But botulism usually kills birds too quickly for them to become emaciated.
- Comment by Howard on March 21, 2013 at 4:06am
15 Tons of Dead Fish in South Africa Lagoon (Mar 20)
The dead mullets (commonly known as harders) started washing up on the shoreline on 15 March.
“The exact cause is being investigated, but may be difficult to determine,” the City’s Wilfred Solomons-Johannes said in a statement.
“It is suspected, however, that the fish deaths could be attributed to high nutrient levels, high water temperatures and low oxygen levels.”
Summer low water levels could have added to the low available oxygen, Solomons-Johannes added.
“At this stage there is no evidence of any toxic spill.”
He said samples of fish tissue were being analysed by the department of agriculture, fisheries and forestry.
Meanwhile, members of the public are advised not to collect or eat the dead fish, the statement said.
In addition, recreational users of the vlei and local residents are urged to avoid swimming and other water-based recreational activities such as canoeing downstream of the Otto du Plessis Drive bridge.
To date, approximately 10 tons of fish have been removed and taken to the Visserhok landfill site and a further 5 tons are expected to be cleared away.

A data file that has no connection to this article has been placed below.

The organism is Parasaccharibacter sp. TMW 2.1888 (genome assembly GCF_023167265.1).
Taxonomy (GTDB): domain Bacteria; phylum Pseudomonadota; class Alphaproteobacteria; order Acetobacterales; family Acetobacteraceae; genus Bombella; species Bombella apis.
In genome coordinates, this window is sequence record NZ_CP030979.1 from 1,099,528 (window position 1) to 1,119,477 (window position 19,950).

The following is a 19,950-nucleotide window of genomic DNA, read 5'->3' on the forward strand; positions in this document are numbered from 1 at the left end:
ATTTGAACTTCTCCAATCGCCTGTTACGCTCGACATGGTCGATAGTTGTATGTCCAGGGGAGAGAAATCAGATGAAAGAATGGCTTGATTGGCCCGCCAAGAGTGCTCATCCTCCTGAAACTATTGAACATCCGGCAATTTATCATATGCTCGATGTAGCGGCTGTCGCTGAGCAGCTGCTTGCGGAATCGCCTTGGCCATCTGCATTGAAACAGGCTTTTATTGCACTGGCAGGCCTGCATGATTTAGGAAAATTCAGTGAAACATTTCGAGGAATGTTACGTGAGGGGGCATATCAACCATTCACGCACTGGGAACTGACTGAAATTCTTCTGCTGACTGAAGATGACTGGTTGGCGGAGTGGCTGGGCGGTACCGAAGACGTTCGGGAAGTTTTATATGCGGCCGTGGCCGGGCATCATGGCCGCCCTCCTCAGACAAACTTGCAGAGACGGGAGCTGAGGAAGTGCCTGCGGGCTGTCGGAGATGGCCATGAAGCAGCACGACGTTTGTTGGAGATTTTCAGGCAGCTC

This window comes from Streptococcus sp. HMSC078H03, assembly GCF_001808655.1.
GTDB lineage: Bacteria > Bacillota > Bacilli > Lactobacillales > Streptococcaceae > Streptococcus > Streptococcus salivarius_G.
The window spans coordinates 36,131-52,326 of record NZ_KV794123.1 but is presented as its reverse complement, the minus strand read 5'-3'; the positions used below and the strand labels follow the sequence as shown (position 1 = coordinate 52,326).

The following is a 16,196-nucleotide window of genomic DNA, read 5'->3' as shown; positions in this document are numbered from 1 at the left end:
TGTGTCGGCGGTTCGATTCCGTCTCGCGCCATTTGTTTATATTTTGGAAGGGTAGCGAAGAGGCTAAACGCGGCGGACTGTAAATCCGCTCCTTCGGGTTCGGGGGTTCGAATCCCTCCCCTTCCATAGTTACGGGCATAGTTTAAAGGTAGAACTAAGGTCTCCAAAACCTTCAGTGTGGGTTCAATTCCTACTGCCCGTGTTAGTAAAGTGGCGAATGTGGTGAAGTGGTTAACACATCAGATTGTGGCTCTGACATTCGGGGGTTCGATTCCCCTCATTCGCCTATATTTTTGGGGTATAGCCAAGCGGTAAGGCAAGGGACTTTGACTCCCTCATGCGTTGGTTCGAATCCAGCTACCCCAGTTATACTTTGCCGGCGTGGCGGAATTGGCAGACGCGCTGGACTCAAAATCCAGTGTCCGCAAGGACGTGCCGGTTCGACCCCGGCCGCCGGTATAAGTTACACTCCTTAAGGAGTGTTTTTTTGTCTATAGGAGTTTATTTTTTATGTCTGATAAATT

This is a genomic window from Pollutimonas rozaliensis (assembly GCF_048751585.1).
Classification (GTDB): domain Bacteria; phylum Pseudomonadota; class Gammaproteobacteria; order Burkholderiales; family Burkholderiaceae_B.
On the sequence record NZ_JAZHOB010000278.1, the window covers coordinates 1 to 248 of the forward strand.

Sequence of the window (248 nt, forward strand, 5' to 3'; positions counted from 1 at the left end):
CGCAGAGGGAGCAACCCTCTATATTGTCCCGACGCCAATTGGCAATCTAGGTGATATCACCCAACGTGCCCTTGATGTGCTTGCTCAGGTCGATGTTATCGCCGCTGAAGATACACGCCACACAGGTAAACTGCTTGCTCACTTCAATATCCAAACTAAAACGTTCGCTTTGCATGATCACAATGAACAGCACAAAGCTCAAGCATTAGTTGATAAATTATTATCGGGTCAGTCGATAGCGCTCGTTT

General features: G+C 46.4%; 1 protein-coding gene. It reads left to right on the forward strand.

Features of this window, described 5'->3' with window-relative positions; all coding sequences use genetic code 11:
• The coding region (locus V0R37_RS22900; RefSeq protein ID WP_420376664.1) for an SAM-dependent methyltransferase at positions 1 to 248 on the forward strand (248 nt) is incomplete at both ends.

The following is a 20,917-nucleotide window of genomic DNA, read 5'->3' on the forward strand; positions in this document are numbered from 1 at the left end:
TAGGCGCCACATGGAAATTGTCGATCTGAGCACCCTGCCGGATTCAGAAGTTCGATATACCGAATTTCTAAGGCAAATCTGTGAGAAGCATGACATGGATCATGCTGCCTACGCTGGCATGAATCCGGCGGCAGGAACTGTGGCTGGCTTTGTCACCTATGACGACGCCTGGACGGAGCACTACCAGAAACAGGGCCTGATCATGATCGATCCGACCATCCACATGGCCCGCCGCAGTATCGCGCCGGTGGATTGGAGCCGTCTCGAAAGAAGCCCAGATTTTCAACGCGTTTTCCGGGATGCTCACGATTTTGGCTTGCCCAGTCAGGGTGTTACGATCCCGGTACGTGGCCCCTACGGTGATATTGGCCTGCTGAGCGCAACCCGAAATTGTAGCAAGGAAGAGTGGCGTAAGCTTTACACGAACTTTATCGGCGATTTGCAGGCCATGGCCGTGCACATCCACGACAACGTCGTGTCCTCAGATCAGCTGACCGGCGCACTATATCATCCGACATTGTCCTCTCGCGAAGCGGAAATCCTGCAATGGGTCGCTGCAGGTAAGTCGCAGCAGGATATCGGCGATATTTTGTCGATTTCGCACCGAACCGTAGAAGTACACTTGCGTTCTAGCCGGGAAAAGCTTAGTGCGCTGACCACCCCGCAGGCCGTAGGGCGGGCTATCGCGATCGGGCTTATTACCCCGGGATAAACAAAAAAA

- Comment by KM on March 21, 2013 at 1:16am
Wave of prawn deaths baffles Chile city of CoronelAuthorities are still collecting evidence to find an explanation for the red tide
Thousands of dead prawns have washed up on a beach in Chile, sparking an investigation.
Hundreds of dead crabs were also washed ashore in Coronel city, about 530km (330 miles) from the capital, Santiago.
Fishermen suggested the deaths may have been caused by local power stations that use seawater as a cooling agent. The power firms have not commented.
Experts are looking into water temperature and oxygen levels and other details to explain the deaths.
“We’re investigating the Coronel Bay to establish the physical parameters of temperature, electric conductivity and, above all, the oxygen,” said local environment official Victor Casanova.Hundreds of dead crabs were washed ashore on the weekend
Local fishermen blamed nearby power generation plants Bocamina 1 and 2 and Colbun.
“I’m 69 years old and started fishing when I was nine, but as a fisherman, I never saw a disaster of this magnitude,” Gregorio Ortega told local Radio Bio Bio.
While some blame pollution, others say the death of the crustaceans could be a consequence of the El Nino phenomenon, which warms the waters of the Pacific.
Marisol Ortega, a spokeswoman for the fishermen, said she feared the deaths would affect the livelihood of their community.
“The way everything is being destroyed here, come the high season in November, we’re already thinking we won’t have anything to take from the sea,” she said.